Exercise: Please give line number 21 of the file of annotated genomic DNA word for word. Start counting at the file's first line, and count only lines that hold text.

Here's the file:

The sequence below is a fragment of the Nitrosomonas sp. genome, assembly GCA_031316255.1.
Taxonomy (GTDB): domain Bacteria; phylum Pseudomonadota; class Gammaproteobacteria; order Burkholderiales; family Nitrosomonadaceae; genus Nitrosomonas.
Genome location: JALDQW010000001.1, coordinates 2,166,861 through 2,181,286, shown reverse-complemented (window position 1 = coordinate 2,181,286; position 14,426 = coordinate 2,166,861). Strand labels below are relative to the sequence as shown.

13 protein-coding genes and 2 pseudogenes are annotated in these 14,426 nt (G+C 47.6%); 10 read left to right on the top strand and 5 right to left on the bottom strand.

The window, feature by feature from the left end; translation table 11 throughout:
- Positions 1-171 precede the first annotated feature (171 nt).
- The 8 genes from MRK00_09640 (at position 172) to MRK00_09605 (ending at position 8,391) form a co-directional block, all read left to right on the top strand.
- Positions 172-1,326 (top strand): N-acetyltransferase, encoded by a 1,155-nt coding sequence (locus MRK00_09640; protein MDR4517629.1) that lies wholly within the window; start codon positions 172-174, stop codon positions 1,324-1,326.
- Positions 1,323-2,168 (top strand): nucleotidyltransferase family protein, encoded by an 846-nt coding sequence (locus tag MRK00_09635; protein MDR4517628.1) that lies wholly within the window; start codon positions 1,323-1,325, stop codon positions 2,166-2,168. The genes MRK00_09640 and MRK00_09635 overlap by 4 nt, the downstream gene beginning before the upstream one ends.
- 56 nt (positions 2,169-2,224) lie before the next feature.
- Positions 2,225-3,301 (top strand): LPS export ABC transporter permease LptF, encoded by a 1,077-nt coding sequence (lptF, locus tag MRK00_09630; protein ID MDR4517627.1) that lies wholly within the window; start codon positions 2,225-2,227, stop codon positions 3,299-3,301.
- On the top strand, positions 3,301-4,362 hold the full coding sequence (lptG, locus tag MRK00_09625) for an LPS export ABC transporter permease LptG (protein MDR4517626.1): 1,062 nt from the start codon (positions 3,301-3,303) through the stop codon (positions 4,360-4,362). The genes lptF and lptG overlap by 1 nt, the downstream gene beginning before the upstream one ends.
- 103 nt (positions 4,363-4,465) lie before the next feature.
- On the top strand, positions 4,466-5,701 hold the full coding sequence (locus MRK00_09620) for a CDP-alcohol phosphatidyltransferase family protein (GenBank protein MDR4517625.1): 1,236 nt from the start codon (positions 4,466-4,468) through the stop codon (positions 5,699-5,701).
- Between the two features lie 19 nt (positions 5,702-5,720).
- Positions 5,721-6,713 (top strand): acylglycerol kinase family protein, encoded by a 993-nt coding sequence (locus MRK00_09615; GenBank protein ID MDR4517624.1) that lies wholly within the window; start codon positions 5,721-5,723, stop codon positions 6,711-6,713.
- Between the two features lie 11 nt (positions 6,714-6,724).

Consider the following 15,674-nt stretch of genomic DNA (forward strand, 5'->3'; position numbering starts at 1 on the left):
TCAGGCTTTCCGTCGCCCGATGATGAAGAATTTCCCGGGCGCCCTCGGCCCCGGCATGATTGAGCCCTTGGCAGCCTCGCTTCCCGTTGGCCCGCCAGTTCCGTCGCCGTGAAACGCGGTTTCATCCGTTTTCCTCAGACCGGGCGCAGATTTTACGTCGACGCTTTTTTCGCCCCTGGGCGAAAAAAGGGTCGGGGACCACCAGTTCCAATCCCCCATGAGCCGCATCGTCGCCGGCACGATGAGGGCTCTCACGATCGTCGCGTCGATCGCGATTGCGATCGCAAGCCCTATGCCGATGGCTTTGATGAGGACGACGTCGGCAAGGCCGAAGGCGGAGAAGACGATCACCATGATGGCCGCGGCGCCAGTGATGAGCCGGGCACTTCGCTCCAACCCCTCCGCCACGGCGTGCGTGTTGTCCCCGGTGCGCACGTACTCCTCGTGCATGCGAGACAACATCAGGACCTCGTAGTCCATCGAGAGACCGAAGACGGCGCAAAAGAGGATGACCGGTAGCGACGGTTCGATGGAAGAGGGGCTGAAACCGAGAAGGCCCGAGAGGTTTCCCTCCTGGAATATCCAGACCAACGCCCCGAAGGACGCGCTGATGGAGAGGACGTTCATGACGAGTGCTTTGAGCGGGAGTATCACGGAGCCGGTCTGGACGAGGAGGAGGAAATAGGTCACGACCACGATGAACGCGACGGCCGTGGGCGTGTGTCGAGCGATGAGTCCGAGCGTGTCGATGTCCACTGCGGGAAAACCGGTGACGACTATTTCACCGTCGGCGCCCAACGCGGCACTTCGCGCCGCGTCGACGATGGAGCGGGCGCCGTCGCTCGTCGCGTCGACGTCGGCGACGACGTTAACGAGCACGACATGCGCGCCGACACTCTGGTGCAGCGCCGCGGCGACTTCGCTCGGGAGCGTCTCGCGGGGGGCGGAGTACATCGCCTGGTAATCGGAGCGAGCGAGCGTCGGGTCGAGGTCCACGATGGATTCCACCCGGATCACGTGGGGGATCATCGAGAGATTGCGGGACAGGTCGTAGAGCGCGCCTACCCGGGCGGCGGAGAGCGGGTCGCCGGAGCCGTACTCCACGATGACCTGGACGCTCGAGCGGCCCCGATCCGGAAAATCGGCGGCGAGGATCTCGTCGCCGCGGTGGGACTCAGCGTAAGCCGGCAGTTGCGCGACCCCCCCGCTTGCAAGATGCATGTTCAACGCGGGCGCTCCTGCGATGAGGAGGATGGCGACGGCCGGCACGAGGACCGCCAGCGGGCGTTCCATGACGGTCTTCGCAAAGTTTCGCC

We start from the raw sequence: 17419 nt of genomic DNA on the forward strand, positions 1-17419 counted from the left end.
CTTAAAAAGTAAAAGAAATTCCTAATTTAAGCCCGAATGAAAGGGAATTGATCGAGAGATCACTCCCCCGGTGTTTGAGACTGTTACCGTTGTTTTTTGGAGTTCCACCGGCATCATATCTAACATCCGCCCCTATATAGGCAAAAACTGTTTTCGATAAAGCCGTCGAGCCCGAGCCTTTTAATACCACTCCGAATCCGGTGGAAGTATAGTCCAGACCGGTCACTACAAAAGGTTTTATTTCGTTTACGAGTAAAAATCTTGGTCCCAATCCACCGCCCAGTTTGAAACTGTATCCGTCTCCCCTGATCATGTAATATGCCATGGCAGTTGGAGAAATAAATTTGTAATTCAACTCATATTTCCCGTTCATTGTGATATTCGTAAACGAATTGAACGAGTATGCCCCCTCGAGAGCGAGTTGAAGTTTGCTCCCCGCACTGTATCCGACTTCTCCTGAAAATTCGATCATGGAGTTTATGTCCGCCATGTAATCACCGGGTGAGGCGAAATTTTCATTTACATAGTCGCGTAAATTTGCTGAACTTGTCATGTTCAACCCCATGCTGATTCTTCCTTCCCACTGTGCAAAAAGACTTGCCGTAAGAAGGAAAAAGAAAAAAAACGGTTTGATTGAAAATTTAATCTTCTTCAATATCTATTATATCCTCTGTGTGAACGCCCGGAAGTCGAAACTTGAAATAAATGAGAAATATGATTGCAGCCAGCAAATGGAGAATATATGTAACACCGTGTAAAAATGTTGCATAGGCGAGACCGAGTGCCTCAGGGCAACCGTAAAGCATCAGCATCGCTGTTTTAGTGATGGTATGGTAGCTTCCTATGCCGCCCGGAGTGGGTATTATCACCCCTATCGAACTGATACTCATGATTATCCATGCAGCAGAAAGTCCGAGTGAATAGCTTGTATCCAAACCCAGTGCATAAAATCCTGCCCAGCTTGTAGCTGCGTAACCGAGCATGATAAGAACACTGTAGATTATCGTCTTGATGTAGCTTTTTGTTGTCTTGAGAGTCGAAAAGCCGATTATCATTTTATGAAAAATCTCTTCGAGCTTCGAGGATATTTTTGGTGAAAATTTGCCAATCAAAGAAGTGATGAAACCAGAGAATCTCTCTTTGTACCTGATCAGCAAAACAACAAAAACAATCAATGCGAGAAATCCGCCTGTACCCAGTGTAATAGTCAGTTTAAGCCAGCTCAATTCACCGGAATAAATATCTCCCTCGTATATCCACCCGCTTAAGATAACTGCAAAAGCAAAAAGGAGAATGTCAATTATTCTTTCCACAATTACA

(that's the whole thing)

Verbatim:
CTTAAAAAGTAAAAGAAATTCCTAATTTAAGCCCGAATGAAAGGGAATTGATCGAGAGATCACTCCCCCGGTGTTTGAGACTGTTACCGTTGTTTTTTGGAGTTCCACCGGCATCATATCTAACATCCGCCCCTATATAGGCAAAAACTGTTTTCGATAAAGCCGTCGAGCCCGAGCCTTTTAATACCACTCCGAATCCGGTGGAAGTATAGTCCAGACCGGTCACTACAAAAGGTTTTATTTCGTTTACGAGTAAAAATCTTGGTCCCAATCCACCGCCCAGTTTGAAACTGTATCCGTCTCCCCTGATCATGTAATATGCCATGGCAGTTGGAGAAATAAATTTGTAATTCAACTCATATTTCCCGTTCATTGTGATATTCGTAAACGAATTGAACGAGTATGCCCCCTCGAGAGCGAGTTGAAGTTTGCTCCCCGCACTGTATCCGACTTCTCCTGAAAATTCGATCATGGAGTTTATGTCCGCCATGTAATCACCGGGTGAGGCGAAATTTTCATTTACATAGTCGCGTAAATTTGCTGAACTTGTCATGTTCAACCCCATGCTGATTCTTCCTTCCCACTGTGCAAAAAGACTTGCCGTAAGAAGGAAAAAGAAAAAAAACGGTTTGATTGAAAATTTAATCTTCTTCAATATCTATTATATCCTCTGTGTGAACGCCCGGAAGTCGAAACTTGAAATAAATGAGAAATATGATTGCAGCCAGCAAATGGAGAATATATGTAACACCGTGTAAAAATGTTGCATAGGCGAGACCGAGTGCCTCAGGGCAACCGTAAAGCATCAGCATCGCTGTTTTAGTGATGGTATGGTAGCTTCCTATGCCGCCCGGAGTGGGTATTATCACCCCTATCGAACTGATACTCATGATTATCCATGCAGCAGAAAGTCCGAGTGAATAGCTTGTATCCAAACCCAGTGCATAAAATCCTGCCCAGCTTGTAGCTGCGTAACCGAGCATGATAAGAACACTGTAGATTATCGTCTTGATGTAGCTTTTTGTTGTCTTGAGAGTCGAAAAGCCGATTATCATTTTATGAAAAATCTCTTCGAGCTTCGAGGATATTTTTGGTGAAAATTTGCCAATCAAAGAAGTGATGAAACCAGAGAATCTCTCTTTGTACCTGATCAGCAAAACAACAAAAACAATCAATGCGAGAAATCCGCCTGTACCCAGTGTAATAGTCAGTTTAAGCCAGCTCAATTCACCGGAATAAATATCTCCCTCGTATATCCACCCGCTTAAGATAACTGCAAAAGCAAAAAGGAGAATGTCAATTATTCTTTCCACAATTACA